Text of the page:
You surround me—front and back.  You put your hand on me. That kind of knowledge is too much for me; it’s so high above me that I can’t fathom it.  Where could I go to get away from your spirit? Where could I go to escape your presence? If I went up to heaven, you would be there.  If I went down to the grave, you would be there too!  If I could fly on the wings of dawn, stopping to rest only on the far side of the ocean—          even there your hand would guide me; even there your strong hand would hold me tight!  If I said, “The darkness will definitely hide me; the light will become night around me,” even then the darkness isn’t too dark for you!  Nighttime would shine bright as day, because darkness is the same as light to you! Psalm 139:5-12 CEB

I’ve learned to be more aware of my environment from my time on television; I believe the psalms are inviting me to become more aware of God’s presence in my life too.  Can we take a few minutes today to remind ourselves that God is with us?


Day 22

Our ministry used to have a television show.  It was on a local channel, and even with the ratings system, it was always difficult to tell how many people actually tuned it.  I was constantly startled when people would recognize me in a public setting and reference the show.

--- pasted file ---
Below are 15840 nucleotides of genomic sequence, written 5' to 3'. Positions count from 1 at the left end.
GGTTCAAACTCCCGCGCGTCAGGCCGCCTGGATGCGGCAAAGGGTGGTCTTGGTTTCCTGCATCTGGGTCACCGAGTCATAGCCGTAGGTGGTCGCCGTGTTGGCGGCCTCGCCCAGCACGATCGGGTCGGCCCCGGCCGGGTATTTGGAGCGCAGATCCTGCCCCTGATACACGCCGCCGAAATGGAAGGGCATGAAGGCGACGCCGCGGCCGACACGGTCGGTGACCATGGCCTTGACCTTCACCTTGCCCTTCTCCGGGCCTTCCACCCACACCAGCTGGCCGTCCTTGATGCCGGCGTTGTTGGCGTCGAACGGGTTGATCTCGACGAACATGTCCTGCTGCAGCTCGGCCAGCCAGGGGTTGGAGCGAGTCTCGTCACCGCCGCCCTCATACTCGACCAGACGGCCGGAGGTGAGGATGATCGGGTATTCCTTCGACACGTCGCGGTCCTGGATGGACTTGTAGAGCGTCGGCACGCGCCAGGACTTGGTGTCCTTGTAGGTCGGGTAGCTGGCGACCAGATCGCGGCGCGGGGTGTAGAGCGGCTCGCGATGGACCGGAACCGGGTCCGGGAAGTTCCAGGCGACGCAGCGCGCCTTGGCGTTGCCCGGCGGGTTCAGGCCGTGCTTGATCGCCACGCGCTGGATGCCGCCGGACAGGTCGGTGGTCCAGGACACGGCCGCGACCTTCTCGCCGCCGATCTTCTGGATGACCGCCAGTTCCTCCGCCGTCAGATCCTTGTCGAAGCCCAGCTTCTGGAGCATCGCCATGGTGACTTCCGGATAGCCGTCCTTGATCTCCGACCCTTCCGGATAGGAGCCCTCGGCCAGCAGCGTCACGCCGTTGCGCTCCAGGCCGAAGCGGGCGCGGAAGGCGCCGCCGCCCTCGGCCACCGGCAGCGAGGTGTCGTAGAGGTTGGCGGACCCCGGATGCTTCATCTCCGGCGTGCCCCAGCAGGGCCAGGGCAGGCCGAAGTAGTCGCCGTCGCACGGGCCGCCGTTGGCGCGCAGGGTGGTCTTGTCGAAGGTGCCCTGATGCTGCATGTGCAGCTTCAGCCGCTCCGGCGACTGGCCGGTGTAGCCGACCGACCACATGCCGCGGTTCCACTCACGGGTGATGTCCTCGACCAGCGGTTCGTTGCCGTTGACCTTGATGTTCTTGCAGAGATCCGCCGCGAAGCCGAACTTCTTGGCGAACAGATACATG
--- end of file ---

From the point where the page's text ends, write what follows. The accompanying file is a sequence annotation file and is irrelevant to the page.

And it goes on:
One day I was at the grocery store, and a stranger approached me, shared his theological distaste for women pastors…and spit on me.  Don’t miss the point – this man was a Christian; he knew I was a Christian; he still chose to spit on me.

I don’t believe that I will ever be able to understand his reasoning or his justification for taking such an aggressive stance against me.  I have tried to talk myself into the belief that this wasn’t personal.  He wasn’t spitting on someone he knew.  He didn’t know that I not only preach, but I also drive carpools.  I doubt it occurred to him that I am not “just” a woman, I am also someone’s precious daughter, wife and mother.  But it was personal to me.  I felt violated.  And misunderstood.  And judged.